Visit Positano, Praiano, Amalfi, Minori, Maiori and Ravello
The Amalfi Coast is among Italy’s most stunning oceanfronts, a mountainous strip extending from just south of Naples down to the wondrous island of Capri.
This region, once home to a great maritime state that rivaled the powerful Venetian Empire, is a lovely resort destination completed by the perfect combination of southern Italian vivacity and the tranquility and elegance of a seaside village.
Those who have driven California’s Highway 1 recall its beautiful ocean view in an almost religious breath, as something too magnificent for words. Well, imagine something even more awe-inspiring, and you get the legendary Amalfi Drive, a similar style oceanfront highway traveling the length of the Amalfi Coast. Perhaps such seductive beauty is not entirely coincidental, as the Amalfis are the mythological home of the sultry sirens who captivated Odysseus and his sailors with their bewitching melodies...
And yet there is even another myth, one in which the region’s name is rooted. Amalfi was the name of a gorgeous nymph loved by Hercules, who was buried in the region by the gods. Consequently, visitors would come to the Amalfi Coast to pay homage to her beauty; and this ancient ritual persists in such fashion even today, with tourists flocking to immerse themselves in its sumptuousness. The Amalfi Coast is the sort of incredible place that begs its guests to sit in the luxury and comfort of an elegant lounge-chair facing a panoramic view, while sipping on a refreshing glass of Greco di Tufo, or another one of the region’s stellar wines. Sorrento is generally where one begins a tour of Amalfi, and is a place with an enthralling energy and exquisite cuisine (be sure to try the gnocchi alla sorentina - a local tomato, basil, and mozzarella topping). Then we move on to Positano, the once tiny Moorish-style hillside-fishing village, but now ultra-chic resort. Further along the coast is the town of Amalfi, the region’s principal jewel that bears the traditions and ruins of the once great Republic of the Amalfis. Then we find Ravello, the most stunning town in the region, one whose beauty has seduced some of the greatest artists and novelist in recent centuries.
The Amalfi Coast began as a Roman refuge from the invading barbarian armies during the collapse of the Roman Empire. Developing a proclivity for ocean commerce, Amalfi cultivated excellent relations with the powerful Byzantine Greeks (formerly the eastern half of the Roman Empire). The industrious people of Amalfi became excellent sailors that guided a fleet that rivaled even the Venetians’; indeed they had become so amphibious that it was the people of Amalfi who invented the compass in the early 13th century, allowing their fleet to travel as far as Arabia. Visitors to the town of Amalfi will see a monument erected in honor of "Flavio Gioia," who is said to be its inventor; regrettably, however, his role with the compass is limited to myth, as he never actually existed! Due to their commerce across the Mediterranean, by the 10th century the Republic of the Amalfis was very powerful, and even had its own currency and several Mediterranean colonies. However, in the mid-11th century, Salerno, its mortal enemy, began to subdue the Amalfis with military victories. Sadly for the great Republic, it was right when it was in this weakened state that the powerful Norman leader Robert Guiscard began his domination of Southern Italy.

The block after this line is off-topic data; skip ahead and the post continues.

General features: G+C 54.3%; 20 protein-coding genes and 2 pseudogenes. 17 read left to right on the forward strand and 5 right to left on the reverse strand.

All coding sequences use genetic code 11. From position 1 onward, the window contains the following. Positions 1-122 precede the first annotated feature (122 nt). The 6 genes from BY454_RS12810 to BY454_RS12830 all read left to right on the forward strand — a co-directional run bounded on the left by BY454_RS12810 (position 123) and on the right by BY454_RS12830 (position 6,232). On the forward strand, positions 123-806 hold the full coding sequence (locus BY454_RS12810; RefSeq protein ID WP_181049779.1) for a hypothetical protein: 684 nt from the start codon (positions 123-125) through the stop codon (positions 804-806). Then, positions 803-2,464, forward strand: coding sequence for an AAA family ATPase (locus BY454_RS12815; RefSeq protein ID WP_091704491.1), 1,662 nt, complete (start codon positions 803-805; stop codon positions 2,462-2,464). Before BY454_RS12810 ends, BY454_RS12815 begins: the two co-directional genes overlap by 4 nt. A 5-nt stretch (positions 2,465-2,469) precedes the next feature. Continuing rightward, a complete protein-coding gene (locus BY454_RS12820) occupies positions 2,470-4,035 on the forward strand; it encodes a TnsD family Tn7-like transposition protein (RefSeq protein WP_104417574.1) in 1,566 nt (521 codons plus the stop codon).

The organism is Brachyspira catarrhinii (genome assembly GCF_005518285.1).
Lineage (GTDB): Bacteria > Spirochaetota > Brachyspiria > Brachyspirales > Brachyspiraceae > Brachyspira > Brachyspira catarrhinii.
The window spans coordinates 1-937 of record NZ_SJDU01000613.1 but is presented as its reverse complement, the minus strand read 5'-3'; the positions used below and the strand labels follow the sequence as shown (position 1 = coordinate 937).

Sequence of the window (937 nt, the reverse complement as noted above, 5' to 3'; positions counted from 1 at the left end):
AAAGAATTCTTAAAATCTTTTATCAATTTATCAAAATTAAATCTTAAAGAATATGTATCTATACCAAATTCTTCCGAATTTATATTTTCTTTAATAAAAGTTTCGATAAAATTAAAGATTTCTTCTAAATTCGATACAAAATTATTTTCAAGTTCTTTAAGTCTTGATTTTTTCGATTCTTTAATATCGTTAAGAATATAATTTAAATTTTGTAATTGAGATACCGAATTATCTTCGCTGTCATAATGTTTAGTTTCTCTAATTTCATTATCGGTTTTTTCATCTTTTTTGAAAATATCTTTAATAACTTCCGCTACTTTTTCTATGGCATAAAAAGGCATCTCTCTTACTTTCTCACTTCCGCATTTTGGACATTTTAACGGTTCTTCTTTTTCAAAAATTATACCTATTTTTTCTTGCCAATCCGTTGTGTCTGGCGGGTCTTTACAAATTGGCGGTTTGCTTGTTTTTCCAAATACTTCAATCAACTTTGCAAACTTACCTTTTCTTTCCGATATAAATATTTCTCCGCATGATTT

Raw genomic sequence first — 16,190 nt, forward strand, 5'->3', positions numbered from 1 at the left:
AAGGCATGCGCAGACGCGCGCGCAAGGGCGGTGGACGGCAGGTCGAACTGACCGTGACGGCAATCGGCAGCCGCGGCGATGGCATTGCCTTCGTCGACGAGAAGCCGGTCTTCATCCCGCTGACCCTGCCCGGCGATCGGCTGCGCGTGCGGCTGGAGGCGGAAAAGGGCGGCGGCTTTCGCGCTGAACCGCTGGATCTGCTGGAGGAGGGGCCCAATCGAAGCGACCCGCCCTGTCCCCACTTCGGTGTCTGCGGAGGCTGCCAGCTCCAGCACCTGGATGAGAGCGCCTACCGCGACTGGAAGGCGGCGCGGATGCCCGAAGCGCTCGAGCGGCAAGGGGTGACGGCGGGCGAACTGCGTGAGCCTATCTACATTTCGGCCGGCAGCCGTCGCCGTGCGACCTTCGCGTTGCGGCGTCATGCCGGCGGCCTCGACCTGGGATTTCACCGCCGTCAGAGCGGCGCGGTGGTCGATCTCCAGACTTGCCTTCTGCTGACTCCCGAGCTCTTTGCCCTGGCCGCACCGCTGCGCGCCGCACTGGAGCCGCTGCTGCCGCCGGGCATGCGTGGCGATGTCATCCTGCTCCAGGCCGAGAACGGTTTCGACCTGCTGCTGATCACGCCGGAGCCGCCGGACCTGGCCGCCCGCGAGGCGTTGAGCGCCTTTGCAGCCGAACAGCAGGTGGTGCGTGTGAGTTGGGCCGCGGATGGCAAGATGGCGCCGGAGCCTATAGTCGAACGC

As a result the Republic of the Amalfis was forced to court the help of its enemy Salerno that immediately disposed of their leader, Duke Mario Sebaste. But the Amalfis were eventually conquered in 1131 by the Norman king Ruggiero II, who kept most of their commerce intact. But a few years thereafter, in 1135, a Papal alliance that included Pisa’s warships sacked Amalfi and took most of its wealth and power. Through the rest of the Middle Ages and the Renaissance turmoil of every sort persisted in the Amalfis, most notably when a terrible plagued killed a third of the population in 1643. For the next 200 years the region lay mostly uninhabited with much of the remaining population moving to Naples. This was the case until 1807 when Napoleon’s brother Joseph visited the region and fell in love with it. Not much later did the Amalfis become a popular destination for those wanting to be surrounded by natural beauty and luxury. Eventually, it would even become a potent muse for artists around the world, as since the late 19th century the Amalfi Coast has been the abode of many prolific authors and other artist.
- Gnocchi alla sorentina: potato gnocchi topped with fresh tomato sauce, basil, and mozzarella.
- Mozzarella di buffala: Mozzarella made from water buffalo milk.
- Insalata alla caprese: regional salad made from mozzarella, tomato, and basil.
- Campanian San Marzano tomatoes: potently flavored special sun-ripened tomatoes.
- Pizza Margherita: Pizza topped with mozzarella, tomatoes, and basil.
- Greco di Tufo: regional dry white wine.
- Aglianico: grape varietal producing robust red wine.